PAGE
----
Proposing another formal method of classifying COVID-19 activities

Many thanks to everyone for the rapid thinking COVID-19.

I have two issues which have led me to consider three further options for classification.


Classifying Using Text

I don’t think this should be a formal method of classifying relevant activities - at least not on its own.

Although I absolutely encourage all publishers to be descriptive with project titles, there are legitimate reasons not to include “COVID-19”. There could be an existing convention of naming activities based on the country office they’re based in; it could be that the project has been named based on contractual or partnership details; it could be that the work is looking at the virus, not the disease.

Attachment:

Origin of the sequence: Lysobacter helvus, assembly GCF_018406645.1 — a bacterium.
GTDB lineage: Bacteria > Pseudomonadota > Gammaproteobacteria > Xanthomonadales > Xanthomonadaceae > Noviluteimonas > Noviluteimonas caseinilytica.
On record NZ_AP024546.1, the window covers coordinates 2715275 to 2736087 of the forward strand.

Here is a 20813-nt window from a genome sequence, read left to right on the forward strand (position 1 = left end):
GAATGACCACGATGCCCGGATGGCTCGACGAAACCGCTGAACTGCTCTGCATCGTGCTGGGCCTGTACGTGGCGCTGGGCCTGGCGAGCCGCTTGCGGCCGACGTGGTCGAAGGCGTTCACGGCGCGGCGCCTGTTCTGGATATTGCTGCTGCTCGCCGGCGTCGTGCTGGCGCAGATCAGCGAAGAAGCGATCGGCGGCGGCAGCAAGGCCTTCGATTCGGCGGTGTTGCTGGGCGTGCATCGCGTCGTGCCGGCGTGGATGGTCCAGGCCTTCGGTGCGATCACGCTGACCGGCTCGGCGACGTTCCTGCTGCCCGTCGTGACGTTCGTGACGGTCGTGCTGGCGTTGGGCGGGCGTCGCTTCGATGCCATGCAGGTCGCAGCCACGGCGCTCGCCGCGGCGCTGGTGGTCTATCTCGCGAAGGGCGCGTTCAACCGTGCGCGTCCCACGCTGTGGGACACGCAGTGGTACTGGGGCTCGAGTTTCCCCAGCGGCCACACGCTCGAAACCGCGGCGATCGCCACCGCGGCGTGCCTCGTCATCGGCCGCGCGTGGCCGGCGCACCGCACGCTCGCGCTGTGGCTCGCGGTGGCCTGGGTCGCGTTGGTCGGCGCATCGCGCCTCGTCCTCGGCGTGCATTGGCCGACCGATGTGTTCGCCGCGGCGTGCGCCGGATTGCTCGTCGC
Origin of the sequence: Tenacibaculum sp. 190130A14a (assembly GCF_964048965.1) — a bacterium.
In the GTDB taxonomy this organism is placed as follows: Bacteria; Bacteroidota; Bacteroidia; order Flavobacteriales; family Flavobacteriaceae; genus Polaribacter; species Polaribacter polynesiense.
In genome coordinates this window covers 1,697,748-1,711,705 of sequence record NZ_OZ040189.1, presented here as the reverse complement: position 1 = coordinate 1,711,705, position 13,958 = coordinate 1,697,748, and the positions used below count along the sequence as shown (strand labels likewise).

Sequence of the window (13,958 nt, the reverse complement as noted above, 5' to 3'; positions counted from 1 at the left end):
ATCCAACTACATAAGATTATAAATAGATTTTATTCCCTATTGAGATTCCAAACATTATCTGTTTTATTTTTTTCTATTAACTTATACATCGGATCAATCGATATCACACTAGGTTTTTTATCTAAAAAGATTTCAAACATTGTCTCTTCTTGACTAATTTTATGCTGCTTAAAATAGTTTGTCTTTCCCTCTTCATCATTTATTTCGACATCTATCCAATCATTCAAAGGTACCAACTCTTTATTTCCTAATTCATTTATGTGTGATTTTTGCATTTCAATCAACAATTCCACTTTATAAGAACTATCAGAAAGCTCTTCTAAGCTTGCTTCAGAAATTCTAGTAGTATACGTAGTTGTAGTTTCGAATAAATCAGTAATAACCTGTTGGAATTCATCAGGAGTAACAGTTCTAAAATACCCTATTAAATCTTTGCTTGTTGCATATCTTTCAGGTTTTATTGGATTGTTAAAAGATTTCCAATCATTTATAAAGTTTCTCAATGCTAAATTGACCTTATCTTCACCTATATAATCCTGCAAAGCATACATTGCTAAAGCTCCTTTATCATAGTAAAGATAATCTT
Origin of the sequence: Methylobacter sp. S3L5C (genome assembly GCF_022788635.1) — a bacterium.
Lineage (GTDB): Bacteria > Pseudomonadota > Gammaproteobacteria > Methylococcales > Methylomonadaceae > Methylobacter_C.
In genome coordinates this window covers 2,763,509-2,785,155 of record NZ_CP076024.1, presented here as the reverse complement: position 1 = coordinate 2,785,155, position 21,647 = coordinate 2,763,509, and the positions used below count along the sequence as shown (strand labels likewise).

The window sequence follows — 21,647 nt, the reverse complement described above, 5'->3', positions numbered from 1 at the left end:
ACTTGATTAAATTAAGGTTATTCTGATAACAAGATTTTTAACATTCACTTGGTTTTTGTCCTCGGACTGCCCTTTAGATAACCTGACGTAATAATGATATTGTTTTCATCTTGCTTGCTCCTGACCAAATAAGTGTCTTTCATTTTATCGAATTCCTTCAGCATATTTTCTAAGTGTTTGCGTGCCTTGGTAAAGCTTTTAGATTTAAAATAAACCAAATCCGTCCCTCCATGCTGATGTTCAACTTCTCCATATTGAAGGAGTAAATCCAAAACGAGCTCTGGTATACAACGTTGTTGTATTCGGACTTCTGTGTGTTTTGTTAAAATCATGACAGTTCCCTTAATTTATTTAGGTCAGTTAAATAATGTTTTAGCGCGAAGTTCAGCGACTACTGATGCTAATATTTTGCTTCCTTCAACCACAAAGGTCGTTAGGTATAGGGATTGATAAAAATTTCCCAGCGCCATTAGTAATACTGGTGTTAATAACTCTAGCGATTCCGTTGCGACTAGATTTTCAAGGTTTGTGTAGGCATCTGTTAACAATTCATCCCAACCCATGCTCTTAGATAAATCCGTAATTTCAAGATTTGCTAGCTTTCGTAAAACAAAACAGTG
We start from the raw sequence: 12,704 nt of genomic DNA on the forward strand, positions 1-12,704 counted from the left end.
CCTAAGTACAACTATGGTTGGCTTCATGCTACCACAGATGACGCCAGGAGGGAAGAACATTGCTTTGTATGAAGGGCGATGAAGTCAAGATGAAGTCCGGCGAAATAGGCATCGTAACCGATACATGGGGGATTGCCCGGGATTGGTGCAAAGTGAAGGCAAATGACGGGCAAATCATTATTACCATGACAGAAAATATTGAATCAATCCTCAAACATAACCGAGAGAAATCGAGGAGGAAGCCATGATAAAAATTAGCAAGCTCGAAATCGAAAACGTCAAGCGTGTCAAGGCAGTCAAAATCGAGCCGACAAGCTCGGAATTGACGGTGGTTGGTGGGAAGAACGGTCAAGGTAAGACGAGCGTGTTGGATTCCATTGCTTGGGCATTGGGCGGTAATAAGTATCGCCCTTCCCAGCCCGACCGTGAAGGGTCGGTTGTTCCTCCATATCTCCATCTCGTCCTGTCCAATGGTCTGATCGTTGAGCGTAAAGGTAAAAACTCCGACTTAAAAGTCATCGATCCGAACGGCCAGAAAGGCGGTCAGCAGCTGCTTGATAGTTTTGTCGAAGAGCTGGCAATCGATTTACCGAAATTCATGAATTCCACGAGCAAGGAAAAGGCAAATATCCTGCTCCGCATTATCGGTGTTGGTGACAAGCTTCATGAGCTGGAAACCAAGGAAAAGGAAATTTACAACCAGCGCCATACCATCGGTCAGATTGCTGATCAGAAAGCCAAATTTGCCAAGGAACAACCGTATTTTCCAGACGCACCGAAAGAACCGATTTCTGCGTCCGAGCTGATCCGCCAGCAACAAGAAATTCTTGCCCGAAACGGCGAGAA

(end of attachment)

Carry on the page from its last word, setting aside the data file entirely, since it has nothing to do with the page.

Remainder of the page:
To be clear, I think that using this approach will absolutely be helpful, but that it is not sufficient on its own.

Lack of Non-Humanitarian Classifications

In the linked guidance, it’s acknowledged that not all COVID-19 related projects will be humanitarian. Indeed, DFID is likely to have a mixture of hum / non-hum responses, as the pandemic touches all aspects of our work.

However, I presume it’s not best practice to use <humanitarian-scope> in a non-humanitarian activity. Although I can’t find any formal rule saying as much, intuitively I would only look for this element in activities where @humanitarian is true.

To allow for robust (non-statistical - see below) classification, I think one of the following three options needs to be endorsed by us as a community, and by the secretariat as a steward. I’ve very possibly missed something here, so shout if so.